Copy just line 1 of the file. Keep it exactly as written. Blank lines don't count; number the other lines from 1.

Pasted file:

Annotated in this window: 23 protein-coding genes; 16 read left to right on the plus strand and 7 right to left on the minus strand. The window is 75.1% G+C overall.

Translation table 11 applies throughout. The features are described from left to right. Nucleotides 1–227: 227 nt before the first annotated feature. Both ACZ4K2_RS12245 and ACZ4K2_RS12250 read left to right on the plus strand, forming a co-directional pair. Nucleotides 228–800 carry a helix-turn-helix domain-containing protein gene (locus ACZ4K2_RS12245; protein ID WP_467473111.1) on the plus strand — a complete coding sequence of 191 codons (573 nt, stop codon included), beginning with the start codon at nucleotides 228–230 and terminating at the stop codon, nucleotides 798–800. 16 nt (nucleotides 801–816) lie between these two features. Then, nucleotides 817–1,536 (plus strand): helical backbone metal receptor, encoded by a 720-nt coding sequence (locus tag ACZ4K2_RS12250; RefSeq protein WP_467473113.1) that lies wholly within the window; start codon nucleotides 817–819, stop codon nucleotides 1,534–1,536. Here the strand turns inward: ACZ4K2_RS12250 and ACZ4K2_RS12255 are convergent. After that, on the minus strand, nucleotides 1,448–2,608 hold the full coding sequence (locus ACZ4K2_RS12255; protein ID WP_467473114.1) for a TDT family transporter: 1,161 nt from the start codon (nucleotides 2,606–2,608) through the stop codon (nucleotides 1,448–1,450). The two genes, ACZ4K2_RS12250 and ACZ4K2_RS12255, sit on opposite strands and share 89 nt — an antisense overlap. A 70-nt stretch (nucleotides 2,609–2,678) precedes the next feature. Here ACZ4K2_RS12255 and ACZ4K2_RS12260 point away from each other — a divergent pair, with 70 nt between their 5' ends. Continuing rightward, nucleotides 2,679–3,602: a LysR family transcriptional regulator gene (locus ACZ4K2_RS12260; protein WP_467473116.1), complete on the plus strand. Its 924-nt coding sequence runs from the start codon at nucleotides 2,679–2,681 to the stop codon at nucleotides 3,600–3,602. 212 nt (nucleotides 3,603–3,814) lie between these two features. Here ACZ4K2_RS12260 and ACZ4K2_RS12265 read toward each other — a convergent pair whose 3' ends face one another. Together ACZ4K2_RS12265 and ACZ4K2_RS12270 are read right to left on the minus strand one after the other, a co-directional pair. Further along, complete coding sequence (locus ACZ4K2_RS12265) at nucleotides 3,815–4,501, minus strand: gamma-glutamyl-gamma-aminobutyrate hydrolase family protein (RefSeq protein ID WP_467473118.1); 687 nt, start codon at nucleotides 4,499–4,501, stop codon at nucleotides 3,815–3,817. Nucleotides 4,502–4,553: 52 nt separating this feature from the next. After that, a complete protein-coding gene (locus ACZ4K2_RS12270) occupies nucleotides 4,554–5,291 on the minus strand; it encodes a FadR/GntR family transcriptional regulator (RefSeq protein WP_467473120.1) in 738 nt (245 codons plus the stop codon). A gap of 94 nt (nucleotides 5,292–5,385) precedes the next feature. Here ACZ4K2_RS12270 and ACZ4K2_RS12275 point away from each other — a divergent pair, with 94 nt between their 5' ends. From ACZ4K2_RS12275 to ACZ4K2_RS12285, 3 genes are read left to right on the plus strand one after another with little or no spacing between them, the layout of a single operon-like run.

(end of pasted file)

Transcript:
Annotated in this window: 23 protein-coding genes; 16 read left to right on the plus strand and 7 right to left on the minus strand. The window is 75.1% G+C overall.